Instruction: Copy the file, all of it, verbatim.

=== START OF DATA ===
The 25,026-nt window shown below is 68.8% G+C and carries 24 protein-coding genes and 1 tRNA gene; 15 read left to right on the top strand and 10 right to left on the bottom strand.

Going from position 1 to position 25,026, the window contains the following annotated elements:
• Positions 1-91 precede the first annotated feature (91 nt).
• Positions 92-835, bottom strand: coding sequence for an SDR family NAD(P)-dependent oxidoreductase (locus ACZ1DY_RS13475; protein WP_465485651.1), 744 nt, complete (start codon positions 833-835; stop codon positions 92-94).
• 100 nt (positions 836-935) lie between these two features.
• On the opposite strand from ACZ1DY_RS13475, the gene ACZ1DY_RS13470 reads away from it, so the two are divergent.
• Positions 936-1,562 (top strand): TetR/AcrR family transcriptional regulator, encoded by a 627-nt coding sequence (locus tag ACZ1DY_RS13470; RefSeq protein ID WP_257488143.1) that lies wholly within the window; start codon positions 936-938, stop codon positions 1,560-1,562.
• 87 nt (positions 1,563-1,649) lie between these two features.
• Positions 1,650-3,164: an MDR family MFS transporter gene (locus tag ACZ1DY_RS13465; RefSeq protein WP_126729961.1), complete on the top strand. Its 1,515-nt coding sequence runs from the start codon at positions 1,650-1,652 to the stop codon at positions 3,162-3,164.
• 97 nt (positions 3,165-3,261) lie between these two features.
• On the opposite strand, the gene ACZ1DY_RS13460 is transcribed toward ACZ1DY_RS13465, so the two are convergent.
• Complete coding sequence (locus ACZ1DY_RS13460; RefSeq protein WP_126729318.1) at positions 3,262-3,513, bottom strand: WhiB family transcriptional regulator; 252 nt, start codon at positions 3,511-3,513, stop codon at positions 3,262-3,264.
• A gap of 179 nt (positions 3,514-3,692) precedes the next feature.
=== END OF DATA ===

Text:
The 25,026-nt window shown below is 68.8% G+C and carries 24 protein-coding genes and 1 tRNA gene; 15 read left to right on the top strand and 10 right to left on the bottom strand.

Going from position 1 to position 25,026, the window contains the following annotated elements:
• Positions 1-91 precede the first annotated feature (91 nt).
• Positions 92-835, bottom strand: coding sequence for an SDR family NAD(P)-dependent oxidoreductase (locus ACZ1DY_RS13475; protein WP_465485651.1), 744 nt, complete (start codon positions 833-835; stop codon positions 92-94).
• 100 nt (positions 836-935) lie between these two features.
• On the opposite strand from ACZ1DY_RS13475, the gene ACZ1DY_RS13470 reads away from it, so the two are divergent.
• Positions 936-1,562 (top strand): TetR/AcrR family transcriptional regulator, encoded by a 627-nt coding sequence (locus tag ACZ1DY_RS13470; RefSeq protein ID WP_257488143.1) that lies wholly within the window; start codon positions 936-938, stop codon positions 1,560-1,562.
• 87 nt (positions 1,563-1,649) lie between these two features.
• Positions 1,650-3,164: an MDR family MFS transporter gene (locus tag ACZ1DY_RS13465; RefSeq protein WP_126729961.1), complete on the top strand. Its 1,515-nt coding sequence runs from the start codon at positions 1,650-1,652 to the stop codon at positions 3,162-3,164.
• 97 nt (positions 3,165-3,261) lie between these two features.
• On the opposite strand, the gene ACZ1DY_RS13460 is transcribed toward ACZ1DY_RS13465, so the two are convergent.
• Complete coding sequence (locus ACZ1DY_RS13460; RefSeq protein WP_126729318.1) at positions 3,262-3,513, bottom strand: WhiB family transcriptional regulator; 252 nt, start codon at positions 3,511-3,513, stop codon at positions 3,262-3,264.
• A gap of 179 nt (positions 3,514-3,692) precedes the next feature.